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Techniques for Playing Authentic Blues Guitar

3 of 11 in Series: The Essentials of Developing Blues Guitar Techniques

One of the best things about the blues is that it isn’t all that hard to play, technically speaking. However, learning how to use expression when you play blues guitar is the best way to bring your guitar playing to a whole new level.

Playing lead or rhythm in most blues songs requires only intermediate technique. What is harder to do — in fact, you never stop figuring out how to do it better — is to play expressively. Expression in the blues is what turns craft into art. Check out these ways to make your music more bluesy:

  • Use bent notes. Bent notes are notes where the pitch is raised slowly by stretching the guitar string, and this element is closely identified with the blues.

  • Make your music shake. Vibrato is a technique that makes the notes of the music quiver by using left-hand finger wiggling, which gives blues a signature sound. Because much of the blues is set to medium tempos, players hold notes for long periods of time. Vibrato is a great way to bring notes to life, so they don’t just sit there.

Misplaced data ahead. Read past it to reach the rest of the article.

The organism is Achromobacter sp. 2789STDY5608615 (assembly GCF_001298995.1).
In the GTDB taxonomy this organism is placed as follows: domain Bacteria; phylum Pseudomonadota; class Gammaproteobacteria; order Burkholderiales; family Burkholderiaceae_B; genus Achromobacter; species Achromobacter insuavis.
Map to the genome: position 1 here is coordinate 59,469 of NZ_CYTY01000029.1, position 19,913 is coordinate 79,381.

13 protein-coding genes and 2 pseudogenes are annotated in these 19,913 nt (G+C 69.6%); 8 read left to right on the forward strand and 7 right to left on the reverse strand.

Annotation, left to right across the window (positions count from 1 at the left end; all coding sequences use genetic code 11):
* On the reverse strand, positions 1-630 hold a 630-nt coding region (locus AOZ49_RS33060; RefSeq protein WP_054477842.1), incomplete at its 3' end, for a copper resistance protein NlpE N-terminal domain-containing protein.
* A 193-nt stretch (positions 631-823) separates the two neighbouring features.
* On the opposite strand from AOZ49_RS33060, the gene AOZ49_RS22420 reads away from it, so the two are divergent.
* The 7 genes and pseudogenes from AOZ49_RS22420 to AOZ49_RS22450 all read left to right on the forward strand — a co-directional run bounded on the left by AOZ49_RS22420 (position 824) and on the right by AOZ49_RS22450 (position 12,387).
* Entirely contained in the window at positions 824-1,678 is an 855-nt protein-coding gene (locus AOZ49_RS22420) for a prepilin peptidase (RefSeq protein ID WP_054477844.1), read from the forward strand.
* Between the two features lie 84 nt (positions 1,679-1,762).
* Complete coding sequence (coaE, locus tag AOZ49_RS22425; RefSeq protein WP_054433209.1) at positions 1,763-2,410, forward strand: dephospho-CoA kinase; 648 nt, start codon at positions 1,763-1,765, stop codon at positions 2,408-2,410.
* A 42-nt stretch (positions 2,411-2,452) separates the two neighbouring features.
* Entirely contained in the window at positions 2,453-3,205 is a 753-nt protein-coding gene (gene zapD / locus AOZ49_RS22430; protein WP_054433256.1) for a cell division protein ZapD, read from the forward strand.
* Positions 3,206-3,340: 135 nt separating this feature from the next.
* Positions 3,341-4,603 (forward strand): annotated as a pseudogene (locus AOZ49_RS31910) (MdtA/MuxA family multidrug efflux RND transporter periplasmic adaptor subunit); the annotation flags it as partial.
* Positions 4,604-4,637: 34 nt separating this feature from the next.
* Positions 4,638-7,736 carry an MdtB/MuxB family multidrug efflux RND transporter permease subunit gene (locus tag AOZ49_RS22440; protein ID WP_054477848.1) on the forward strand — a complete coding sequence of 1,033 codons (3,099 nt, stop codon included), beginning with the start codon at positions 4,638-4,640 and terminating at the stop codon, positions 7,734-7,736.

• Give it some slide. If you don’t hit notes straight on and rather slide into notes from above and below, you give music a bluesy feel and breathe some life into your notes. Guitarists often draw their inspiration from vocalists and horn players (saxophone, trumpet, trombone, and so on), who exercise the slide technique on a regular basis.

  • Slur your notes. Connecting notes through slurs — where you don’t restrike the second note with the right hand — is a good way to loosen up your playing in the typical way a blues player does.

  • Allow the rhythm to flow. Blues also allows a certain rhythmic liberty to be taken with melodies and especially letting the melody notes deliberately fall after, or behind, the beat. Backphrasing is actually more of a rhythmic alteration, or rubato, but it’s generally thought of as a phrasing technique. It’s been described as lazy, devil-may-care, or cavalier, but it sure makes the notes sound more bluesy.

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